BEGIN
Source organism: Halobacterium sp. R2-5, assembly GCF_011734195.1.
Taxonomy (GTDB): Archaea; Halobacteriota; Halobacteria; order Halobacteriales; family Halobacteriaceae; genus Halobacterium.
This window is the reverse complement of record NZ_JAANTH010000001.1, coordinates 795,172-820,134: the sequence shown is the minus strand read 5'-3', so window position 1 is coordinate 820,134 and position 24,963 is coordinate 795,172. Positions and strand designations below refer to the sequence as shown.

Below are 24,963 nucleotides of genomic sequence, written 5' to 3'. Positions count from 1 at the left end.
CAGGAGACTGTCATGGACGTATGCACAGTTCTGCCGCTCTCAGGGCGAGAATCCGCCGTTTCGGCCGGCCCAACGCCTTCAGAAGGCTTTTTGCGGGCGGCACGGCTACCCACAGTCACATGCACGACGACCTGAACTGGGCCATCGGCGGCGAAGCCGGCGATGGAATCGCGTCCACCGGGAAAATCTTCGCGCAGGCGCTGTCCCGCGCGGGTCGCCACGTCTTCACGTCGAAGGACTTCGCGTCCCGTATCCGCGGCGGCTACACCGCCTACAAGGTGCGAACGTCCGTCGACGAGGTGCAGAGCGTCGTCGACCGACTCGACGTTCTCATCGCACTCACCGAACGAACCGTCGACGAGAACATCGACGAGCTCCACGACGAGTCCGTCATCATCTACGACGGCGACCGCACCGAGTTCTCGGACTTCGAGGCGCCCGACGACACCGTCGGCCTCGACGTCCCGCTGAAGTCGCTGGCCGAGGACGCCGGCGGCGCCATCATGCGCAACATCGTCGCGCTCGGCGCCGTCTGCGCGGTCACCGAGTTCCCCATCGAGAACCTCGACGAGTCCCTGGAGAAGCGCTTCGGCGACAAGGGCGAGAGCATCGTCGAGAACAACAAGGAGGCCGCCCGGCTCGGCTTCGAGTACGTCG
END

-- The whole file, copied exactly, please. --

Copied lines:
Source organism: Halobacterium sp. R2-5, assembly GCF_011734195.1.
Taxonomy (GTDB): Archaea; Halobacteriota; Halobacteria; order Halobacteriales; family Halobacteriaceae; genus Halobacterium.
This window is the reverse complement of record NZ_JAANTH010000001.1, coordinates 795,172-820,134: the sequence shown is the minus strand read 5'-3', so window position 1 is coordinate 820,134 and position 24,963 is coordinate 795,172. Positions and strand designations below refer to the sequence as shown.

Below are 24,963 nucleotides of genomic sequence, written 5' to 3'. Positions count from 1 at the left end.
CAGGAGACTGTCATGGACGTATGCACAGTTCTGCCGCTCTCAGGGCGAGAATCCGCCGTTTCGGCCGGCCCAACGCCTTCAGAAGGCTTTTTGCGGGCGGCACGGCTACCCACAGTCACATGCACGACGACCTGAACTGGGCCATCGGCGGCGAAGCCGGCGATGGAATCGCGTCCACCGGGAAAATCTTCGCGCAGGCGCTGTCCCGCGCGGGTCGCCACGTCTTCACGTCGAAGGACTTCGCGTCCCGTATCCGCGGCGGCTACACCGCCTACAAGGTGCGAACGTCCGTCGACGAGGTGCAGAGCGTCGTCGACCGACTCGACGTTCTCATCGCACTCACCGAACGAACCGTCGACGAGAACATCGACGAGCTCCACGACGAGTCCGTCATCATCTACGACGGCGACCGCACCGAGTTCTCGGACTTCGAGGCGCCCGACGACACCGTCGGCCTCGACGTCCCGCTGAAGTCGCTGGCCGAGGACGCCGGCGGCGCCATCATGCGCAACATCGTCGCGCTCGGCGCCGTCTGCGCGGTCACCGAGTTCCCCATCGAGAACCTCGACGAGTCCCTGGAGAAGCGCTTCGGCGACAAGGGCGAGAGCATCGTCGAGAACAACAAGGAGGCCGCCCGGCTCGGCTTCGAGTACGTCG